The Roar
The Roar


World Cup hunger in the snubbed Wallabies veterans only a good thing

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16th September, 2019
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It felt like it was up in the air for an eternity, and then suddenly it just became clear.

Like a lingering airport fog that just disappears, the Wallabies first-choice XV seemed anything but obvious when the Rugby Championship began, yet just three games later there was so little doubt that it’s actually funny to think about.

And with the first Wallabies fixture of the 2019 Rugby World Cup now just days away – and, no, I’m not quite ready for it, thanks for asking – I’ve still seen nothing to shift me away from the opinion expressed over the last month.

Australia’s best team still looks pretty settled, and I don’t think that’s a bad thing at all.

But that doesn’t mean we can’t have some verbal confusion coming out of the camp in the meantime.

Immediately after the Samoa Test in Sydney, Wallabies coach Michael Cheika explained that the competition for spots within will make the squad stronger, and the best options in each position will naturally emerge.

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“No, no headaches,” he said after Wallabies debut at the new Western Sydney Stadium win. “You want to have as many players as possible competing for the spots, it’s exactly where you want to be going into the tournament.”

“I think we have a really good atmosphere in the team, where players all compete with each other and then once one gets selected, the other one works with him to make sure the right outcome comes in the game.

“There’s a really good camaraderie inside the team at the moment.”

And as I wrote at the time, I did get what he meant.

But now that the team is in Japan, that same message is being used slightly differently.

Cheika was asked if he had a bit of a selection headache looming ahead of the Fiji game, with almost all niggly injuries in the squad now gone and pretty much all players available, leaving the coach to concede in agreement with the question.


“There’s a lot of competition for places in the team so far and I think that’s the way it’s going to stay, to be honest, over the next seven weeks,” Cheika told AAP from the Wallabies training base in Odawara over the weekend.

“That’s going to elevate the level of each player because I know everyone wants to play.

“You can just see it in the way guys are training, everyone wants to be a part of it.”

Michael Cheika

(AAP Image/Dave Hunt)

The two quotes are pretty well identical. But now they mean the opposite of what they did a fortnight ago.

And perhaps it’s an indication of how the mindset has changed now that the Wallabies are on the ground in Japan. Shit just got real, as the cool kids say. What wasn’t a headache in Sydney – no problems at all, she’ll be right mate – is now a really nice problem to have as they head north to Sapporo on Wednesday.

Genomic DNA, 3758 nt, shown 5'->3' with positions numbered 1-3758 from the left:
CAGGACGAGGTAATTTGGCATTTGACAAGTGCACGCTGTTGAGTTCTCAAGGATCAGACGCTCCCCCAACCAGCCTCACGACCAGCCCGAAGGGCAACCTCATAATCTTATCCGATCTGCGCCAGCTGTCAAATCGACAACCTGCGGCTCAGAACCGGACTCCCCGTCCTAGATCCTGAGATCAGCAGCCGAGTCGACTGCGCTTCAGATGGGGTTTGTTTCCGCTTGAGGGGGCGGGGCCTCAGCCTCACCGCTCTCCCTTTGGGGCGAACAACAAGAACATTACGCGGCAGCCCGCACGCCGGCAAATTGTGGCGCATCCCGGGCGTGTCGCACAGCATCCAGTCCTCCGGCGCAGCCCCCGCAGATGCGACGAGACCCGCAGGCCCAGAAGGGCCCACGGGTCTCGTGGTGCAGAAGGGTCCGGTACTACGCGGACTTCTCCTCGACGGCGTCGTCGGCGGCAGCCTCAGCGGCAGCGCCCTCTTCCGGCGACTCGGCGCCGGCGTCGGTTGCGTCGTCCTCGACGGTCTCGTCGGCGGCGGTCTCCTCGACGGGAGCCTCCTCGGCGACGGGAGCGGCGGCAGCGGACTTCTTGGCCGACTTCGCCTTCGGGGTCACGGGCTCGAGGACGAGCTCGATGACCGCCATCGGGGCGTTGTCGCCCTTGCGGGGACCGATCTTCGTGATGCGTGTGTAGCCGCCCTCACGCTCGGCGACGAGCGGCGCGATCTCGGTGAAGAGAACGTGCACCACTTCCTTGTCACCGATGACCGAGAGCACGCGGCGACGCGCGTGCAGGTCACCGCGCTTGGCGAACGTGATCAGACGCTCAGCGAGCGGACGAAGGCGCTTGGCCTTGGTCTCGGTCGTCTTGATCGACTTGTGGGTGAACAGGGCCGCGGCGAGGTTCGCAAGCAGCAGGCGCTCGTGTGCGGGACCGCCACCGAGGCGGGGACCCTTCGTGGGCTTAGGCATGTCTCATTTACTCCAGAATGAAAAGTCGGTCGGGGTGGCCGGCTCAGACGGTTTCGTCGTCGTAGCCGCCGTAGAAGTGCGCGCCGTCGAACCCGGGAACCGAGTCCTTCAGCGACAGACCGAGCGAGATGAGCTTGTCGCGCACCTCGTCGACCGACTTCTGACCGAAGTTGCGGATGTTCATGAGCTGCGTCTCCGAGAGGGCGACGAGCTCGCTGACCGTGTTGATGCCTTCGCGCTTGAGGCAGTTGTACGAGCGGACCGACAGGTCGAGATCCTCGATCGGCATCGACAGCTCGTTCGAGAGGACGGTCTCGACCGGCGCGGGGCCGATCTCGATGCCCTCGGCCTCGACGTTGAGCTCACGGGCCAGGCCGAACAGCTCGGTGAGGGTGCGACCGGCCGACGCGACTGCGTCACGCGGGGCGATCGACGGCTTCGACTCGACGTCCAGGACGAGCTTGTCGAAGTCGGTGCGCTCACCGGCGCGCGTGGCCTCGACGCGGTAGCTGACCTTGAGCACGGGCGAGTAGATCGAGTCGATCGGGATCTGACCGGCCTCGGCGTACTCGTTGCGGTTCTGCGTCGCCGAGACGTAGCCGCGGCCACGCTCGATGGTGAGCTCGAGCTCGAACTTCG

I find that fascinating, I must say.

The other fascinating element has been the placement of a couple of veteran players in front of the media in the last few days and the way they’ve addressed the very obvious question of going into World Cup with a far from certain involvement only days out from the first game.


“It’s great competition and I’ve really enjoyed going up against [Christian Lealiifano] every time we’re training,” Bernard Foley told the Sydney Morning Herald.

“We’ve been doing a lot of 15 on 15 and that means that the competition is there and it’s probably the same across all positions. Every position is being highly contested. It’s good to work with him on certain issues and how we’re seeing the game, how we can evolve our games and how that can benefit the side.”

Foley was okay against Samoa but not so great that Lealiifano still shouldn’t start against Fiji this weekend and probably Wales the following weekend.

Bernard Foley

(Cameron Spencer/Getty Images)

Think about that. Think back to even the end of Super Rugby and whether you thought it was at all plausible Foley would be fighting to play a significant role at the World Cup just a few months later. That a player of Foley’s standing in the game – regardless of how you might rate him – is suddenly very uncertain about his Rugby World Cup involvement can only be a positive for the Wallabies.

Adam Ashley-Cooper has been another one.

“I guess for me, more than anything in this World Cup, it’s just about making sure I’ve got my own game right,” he told this week.

“Making sure I remain competitive, making sure I have a mindset to grow and develop and get better and improve each day and that’s how I can contribute to the team building, making sure I’m taking care of my pieces of the puzzle.”


For the removal of all doubt, because I’m sure this will come up, I don’t believe Foley and Ashley-Cooper have been put up this week for some kind of conspiracy that their fronting the media is some kind of assurance that they will be picked later in the week to face Fiji.

The Wallabies have been in Japan not quite a week, and I reckon I’ve seen video or audio interviews from at least half the squad already. RWC rookies, young players, key players, old players – they’ve all been put up accordingly.

Yet here we have a couple of very senior players in the middle of all that who, through a suddenly surprising amount of competition for places – and unquestionably borne out of the squad uncertainty at the start of in the international season – are having to fight like perhaps they’ve never had to fight for a Wallabies jersey before.

If Foley and Ashley-Cooper, or any player outside that still pretty clear first XV, manage to fight their way into the Wallabies side for crucial games, then it can only be because they’ve earnt it.

And in the middle of a Rugby World Cup, that’s pretty much the best-case scenario.